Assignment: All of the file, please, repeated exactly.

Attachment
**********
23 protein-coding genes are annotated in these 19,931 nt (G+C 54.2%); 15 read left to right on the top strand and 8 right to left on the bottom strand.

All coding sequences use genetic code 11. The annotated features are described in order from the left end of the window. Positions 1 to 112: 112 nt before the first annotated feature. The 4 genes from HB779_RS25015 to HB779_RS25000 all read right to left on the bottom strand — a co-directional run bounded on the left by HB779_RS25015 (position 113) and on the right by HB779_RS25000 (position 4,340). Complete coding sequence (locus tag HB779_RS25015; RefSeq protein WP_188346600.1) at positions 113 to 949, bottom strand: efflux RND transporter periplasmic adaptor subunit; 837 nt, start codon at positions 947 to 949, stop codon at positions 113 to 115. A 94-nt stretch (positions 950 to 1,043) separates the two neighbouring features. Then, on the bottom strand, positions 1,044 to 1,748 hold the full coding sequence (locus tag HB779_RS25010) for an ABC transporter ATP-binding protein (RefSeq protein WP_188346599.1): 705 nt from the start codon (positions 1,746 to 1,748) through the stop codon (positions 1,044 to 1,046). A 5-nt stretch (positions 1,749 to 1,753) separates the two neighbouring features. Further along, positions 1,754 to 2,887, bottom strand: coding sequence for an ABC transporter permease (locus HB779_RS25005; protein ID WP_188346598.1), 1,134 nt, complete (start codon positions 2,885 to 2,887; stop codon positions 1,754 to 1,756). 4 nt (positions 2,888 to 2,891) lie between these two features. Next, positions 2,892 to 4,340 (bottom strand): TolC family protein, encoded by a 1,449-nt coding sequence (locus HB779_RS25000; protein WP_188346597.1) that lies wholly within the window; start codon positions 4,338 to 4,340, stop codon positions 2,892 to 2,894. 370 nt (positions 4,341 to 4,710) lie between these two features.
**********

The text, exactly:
23 protein-coding genes are annotated in these 19,931 nt (G+C 54.2%); 15 read left to right on the top strand and 8 right to left on the bottom strand.

All coding sequences use genetic code 11. The annotated features are described in order from the left end of the window. Positions 1 to 112: 112 nt before the first annotated feature. The 4 genes from HB779_RS25015 to HB779_RS25000 all read right to left on the bottom strand — a co-directional run bounded on the left by HB779_RS25015 (position 113) and on the right by HB779_RS25000 (position 4,340). Complete coding sequence (locus tag HB779_RS25015; RefSeq protein WP_188346600.1) at positions 113 to 949, bottom strand: efflux RND transporter periplasmic adaptor subunit; 837 nt, start codon at positions 947 to 949, stop codon at positions 113 to 115. A 94-nt stretch (positions 950 to 1,043) separates the two neighbouring features. Then, on the bottom strand, positions 1,044 to 1,748 hold the full coding sequence (locus tag HB779_RS25010) for an ABC transporter ATP-binding protein (RefSeq protein WP_188346599.1): 705 nt from the start codon (positions 1,746 to 1,748) through the stop codon (positions 1,044 to 1,046). A 5-nt stretch (positions 1,749 to 1,753) separates the two neighbouring features. Further along, positions 1,754 to 2,887, bottom strand: coding sequence for an ABC transporter permease (locus HB779_RS25005; protein ID WP_188346598.1), 1,134 nt, complete (start codon positions 2,885 to 2,887; stop codon positions 1,754 to 1,756). 4 nt (positions 2,888 to 2,891) lie between these two features. Next, positions 2,892 to 4,340 (bottom strand): TolC family protein, encoded by a 1,449-nt coding sequence (locus HB779_RS25000; protein WP_188346597.1) that lies wholly within the window; start codon positions 4,338 to 4,340, stop codon positions 2,892 to 2,894. 370 nt (positions 4,341 to 4,710) lie between these two features.